We emerge into sunlight and have a short time to explore the grounds, view the remains of a Byzantine Village or grab a quick drink before boarding the coach once more to return to Jaffa Gate and the Old City of Jerusalem. Here we quickly make our way along narrow streets, passing shops and market stores until we emerge in the courtyard outside the Church of the Holy Sepulchre. Externally, the church looks quite small and seems to be incorporated into other buildings to either side. There seems to be a fair bit of renovation going on. There is a constant flow of people in and out of the building.
Usama gathers us together and tells us about the history of the church. The original church was built by the Emperor Constantine, urged by his mother, St Helena. The site had a history of being a place of execution and the remains of 1st century tombs, gardens and fragments of wooden planks were to be found there. Christians had seen this as the place of Jesus's passion, death and resurrection long before Helena declared it as such. Over the centuries the church was destroyed or rebuilt depending on whoever had control of the city at the time and also as a result of an earthquake.
The church is controlled by several different Christian denominations, Catholics, Armenian, Greek Orthodox, Syrian Orthodox, Coptic and Ethiopian. Each has a jealously guarded responsibility for a different section. However, it is Muslim families who hold the key to the main door, and have done since 1187. And it is they who manage the church and mediate between the different denominations when there is conflict. Disagreements between the different denominations have resulted in all kinds of difficulties, especially when it comes to restoring the church, as one group or other continually challenges the others right to care for any particular area. This conflict has even extended to the positioning of a ladder on the roof by one group, whilst another challenges their right to do so.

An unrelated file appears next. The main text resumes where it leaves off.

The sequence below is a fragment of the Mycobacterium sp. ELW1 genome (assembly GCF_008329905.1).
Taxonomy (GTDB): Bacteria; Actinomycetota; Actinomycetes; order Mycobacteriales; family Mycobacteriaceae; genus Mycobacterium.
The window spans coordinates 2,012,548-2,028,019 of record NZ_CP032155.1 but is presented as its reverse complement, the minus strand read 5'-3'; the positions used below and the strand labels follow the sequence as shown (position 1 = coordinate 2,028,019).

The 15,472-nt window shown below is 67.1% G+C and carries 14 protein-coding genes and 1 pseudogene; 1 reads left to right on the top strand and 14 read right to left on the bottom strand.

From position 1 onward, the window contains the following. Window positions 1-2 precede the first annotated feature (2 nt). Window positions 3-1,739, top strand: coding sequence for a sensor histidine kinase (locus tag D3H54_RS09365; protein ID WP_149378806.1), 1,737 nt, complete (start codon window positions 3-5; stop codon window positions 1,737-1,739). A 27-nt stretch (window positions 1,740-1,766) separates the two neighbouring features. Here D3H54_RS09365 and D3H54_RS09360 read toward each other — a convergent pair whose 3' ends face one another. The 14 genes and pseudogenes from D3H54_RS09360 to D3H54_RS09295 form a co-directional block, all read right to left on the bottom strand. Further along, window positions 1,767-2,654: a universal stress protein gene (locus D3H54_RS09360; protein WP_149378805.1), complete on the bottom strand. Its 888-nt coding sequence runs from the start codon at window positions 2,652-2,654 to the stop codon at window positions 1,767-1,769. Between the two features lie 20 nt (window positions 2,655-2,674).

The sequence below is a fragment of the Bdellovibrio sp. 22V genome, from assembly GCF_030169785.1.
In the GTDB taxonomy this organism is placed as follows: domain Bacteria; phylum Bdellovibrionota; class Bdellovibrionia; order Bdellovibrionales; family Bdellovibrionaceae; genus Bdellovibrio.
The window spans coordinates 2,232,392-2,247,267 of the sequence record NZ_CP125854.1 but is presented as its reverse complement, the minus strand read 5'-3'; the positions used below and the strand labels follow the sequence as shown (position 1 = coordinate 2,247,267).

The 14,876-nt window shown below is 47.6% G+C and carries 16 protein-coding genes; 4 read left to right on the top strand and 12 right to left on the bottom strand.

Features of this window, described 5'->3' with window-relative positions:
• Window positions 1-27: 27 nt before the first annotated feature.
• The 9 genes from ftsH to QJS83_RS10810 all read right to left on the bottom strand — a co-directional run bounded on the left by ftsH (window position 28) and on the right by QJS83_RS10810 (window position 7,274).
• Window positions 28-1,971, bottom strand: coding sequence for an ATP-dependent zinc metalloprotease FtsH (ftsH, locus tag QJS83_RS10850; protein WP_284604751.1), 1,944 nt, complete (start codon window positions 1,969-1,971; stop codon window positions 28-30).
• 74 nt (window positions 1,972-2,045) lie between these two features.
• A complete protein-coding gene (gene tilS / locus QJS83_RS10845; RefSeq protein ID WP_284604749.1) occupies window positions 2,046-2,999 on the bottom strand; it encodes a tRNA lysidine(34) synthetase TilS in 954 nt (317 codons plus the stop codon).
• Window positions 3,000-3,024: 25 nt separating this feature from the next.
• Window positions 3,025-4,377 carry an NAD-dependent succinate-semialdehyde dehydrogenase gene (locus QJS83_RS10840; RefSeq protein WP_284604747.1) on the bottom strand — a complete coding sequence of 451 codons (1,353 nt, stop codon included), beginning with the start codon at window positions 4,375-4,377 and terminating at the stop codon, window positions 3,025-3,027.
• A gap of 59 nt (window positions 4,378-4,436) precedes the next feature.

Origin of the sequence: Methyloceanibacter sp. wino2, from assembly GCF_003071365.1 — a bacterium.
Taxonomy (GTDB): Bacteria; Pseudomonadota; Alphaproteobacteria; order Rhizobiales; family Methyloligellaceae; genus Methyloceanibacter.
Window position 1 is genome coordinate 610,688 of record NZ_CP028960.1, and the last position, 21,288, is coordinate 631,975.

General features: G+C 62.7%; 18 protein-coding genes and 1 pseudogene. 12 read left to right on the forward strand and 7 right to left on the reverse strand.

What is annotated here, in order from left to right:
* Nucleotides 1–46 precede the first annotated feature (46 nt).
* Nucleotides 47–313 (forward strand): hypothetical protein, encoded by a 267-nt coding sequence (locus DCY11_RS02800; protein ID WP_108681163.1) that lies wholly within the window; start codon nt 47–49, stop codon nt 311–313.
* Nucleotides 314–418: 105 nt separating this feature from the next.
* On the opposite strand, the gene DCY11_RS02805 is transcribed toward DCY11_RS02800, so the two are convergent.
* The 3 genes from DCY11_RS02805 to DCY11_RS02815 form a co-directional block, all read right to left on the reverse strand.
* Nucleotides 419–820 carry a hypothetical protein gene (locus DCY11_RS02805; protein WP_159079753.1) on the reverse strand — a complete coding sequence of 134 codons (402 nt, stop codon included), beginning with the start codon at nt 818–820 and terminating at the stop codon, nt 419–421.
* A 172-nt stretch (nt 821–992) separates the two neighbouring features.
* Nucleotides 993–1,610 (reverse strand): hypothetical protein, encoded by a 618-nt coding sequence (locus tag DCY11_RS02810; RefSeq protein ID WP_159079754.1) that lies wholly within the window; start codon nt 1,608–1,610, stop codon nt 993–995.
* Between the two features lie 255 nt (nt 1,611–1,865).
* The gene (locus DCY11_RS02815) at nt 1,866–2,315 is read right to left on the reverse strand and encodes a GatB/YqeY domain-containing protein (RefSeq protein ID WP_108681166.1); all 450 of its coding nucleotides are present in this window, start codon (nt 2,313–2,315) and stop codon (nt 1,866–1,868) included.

As it is so busy and we have not yet checked into our hotel for the next couple of nights, plus we need to get dinner promptly this evening, we decide to postpone our visit to the interior of the church until tomorrow, when it will become the last stop on our route. We are given some free time to find some refreshments or do some shopping before we need to meet up again.
I walk over to a seat-like wall that lines one edge of the courtyard, sit down to eat some fruit and watch the world go by. People of many different races are converging on this sacred site, taking the time to visit, ponder and, perhaps, pray. They react in different ways to their visit, some emerge thoughtfully, others are eager to share their thoughts with their companions; some seem to see their visit as just another place to visit on their tour, indifferent to what happened in this location 2000 years ago.
The wind is getting chilly so I decide to go and explore further and immediately bump into Ann, who takes me to the cafe of one of her friends, where we get a chip pitta - delicious in the chill air. Walking back through the alleyways we meet other people she has befriended over the years, each delighted to see her and keen to invite her into their store, but Ann is on a mission to a particular shop. On arrival we are warmly greeted and offered a drink. Ann then shows her negotiating skills as she purchases skull caps, prayer shawls, prayer beads and a variety of other items.
Sometime later we emerge and make our way back to the Church of the Holy Sepulchre to meet up with the rest of the group and guide them back to the Jaffa Gate and the coach. During the journey to the hotel we are regaled with stories, all seeming to begin with 'This is a true story.......' - a stand-up comedian in the making.